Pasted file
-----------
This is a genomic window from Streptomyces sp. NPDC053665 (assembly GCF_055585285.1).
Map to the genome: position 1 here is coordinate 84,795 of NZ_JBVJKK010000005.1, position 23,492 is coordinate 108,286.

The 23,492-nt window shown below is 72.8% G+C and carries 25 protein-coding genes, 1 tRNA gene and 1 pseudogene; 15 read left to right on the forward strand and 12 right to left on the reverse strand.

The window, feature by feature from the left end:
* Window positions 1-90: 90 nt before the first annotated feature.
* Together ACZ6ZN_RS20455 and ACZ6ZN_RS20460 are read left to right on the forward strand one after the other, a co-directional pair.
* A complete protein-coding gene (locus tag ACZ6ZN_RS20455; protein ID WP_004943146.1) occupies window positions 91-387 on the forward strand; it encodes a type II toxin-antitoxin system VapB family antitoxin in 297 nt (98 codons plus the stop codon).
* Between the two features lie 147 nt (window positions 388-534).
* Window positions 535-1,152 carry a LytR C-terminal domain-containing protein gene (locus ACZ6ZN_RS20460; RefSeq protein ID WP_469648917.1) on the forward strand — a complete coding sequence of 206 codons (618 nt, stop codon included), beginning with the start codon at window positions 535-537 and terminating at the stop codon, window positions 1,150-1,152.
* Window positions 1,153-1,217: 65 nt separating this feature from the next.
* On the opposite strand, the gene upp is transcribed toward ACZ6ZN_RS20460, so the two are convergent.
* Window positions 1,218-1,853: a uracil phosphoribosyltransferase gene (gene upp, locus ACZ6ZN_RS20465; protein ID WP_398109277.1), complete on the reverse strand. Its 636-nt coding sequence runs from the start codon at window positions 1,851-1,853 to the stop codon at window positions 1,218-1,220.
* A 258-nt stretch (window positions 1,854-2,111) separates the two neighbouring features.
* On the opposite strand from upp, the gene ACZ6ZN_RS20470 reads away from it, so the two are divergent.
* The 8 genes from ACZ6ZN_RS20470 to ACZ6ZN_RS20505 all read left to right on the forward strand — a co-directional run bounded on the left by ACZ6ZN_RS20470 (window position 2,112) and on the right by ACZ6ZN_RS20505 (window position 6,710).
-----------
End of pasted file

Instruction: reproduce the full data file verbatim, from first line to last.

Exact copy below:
This is a genomic window from Streptomyces sp. NPDC053665 (assembly GCF_055585285.1).
Map to the genome: position 1 here is coordinate 84,795 of NZ_JBVJKK010000005.1, position 23,492 is coordinate 108,286.

The 23,492-nt window shown below is 72.8% G+C and carries 25 protein-coding genes, 1 tRNA gene and 1 pseudogene; 15 read left to right on the forward strand and 12 right to left on the reverse strand.

The window, feature by feature from the left end:
* Window positions 1-90: 90 nt before the first annotated feature.
* Together ACZ6ZN_RS20455 and ACZ6ZN_RS20460 are read left to right on the forward strand one after the other, a co-directional pair.
* A complete protein-coding gene (locus tag ACZ6ZN_RS20455; protein ID WP_004943146.1) occupies window positions 91-387 on the forward strand; it encodes a type II toxin-antitoxin system VapB family antitoxin in 297 nt (98 codons plus the stop codon).
* Between the two features lie 147 nt (window positions 388-534).
* Window positions 535-1,152 carry a LytR C-terminal domain-containing protein gene (locus ACZ6ZN_RS20460; RefSeq protein ID WP_469648917.1) on the forward strand — a complete coding sequence of 206 codons (618 nt, stop codon included), beginning with the start codon at window positions 535-537 and terminating at the stop codon, window positions 1,150-1,152.
* Window positions 1,153-1,217: 65 nt separating this feature from the next.
* On the opposite strand, the gene upp is transcribed toward ACZ6ZN_RS20460, so the two are convergent.
* Window positions 1,218-1,853: a uracil phosphoribosyltransferase gene (gene upp, locus ACZ6ZN_RS20465; protein ID WP_398109277.1), complete on the reverse strand. Its 636-nt coding sequence runs from the start codon at window positions 1,851-1,853 to the stop codon at window positions 1,218-1,220.
* A 258-nt stretch (window positions 1,854-2,111) separates the two neighbouring features.
* On the opposite strand from upp, the gene ACZ6ZN_RS20470 reads away from it, so the two are divergent.
* The 8 genes from ACZ6ZN_RS20470 to ACZ6ZN_RS20505 all read left to right on the forward strand — a co-directional run bounded on the left by ACZ6ZN_RS20470 (window position 2,112) and on the right by ACZ6ZN_RS20505 (window position 6,710).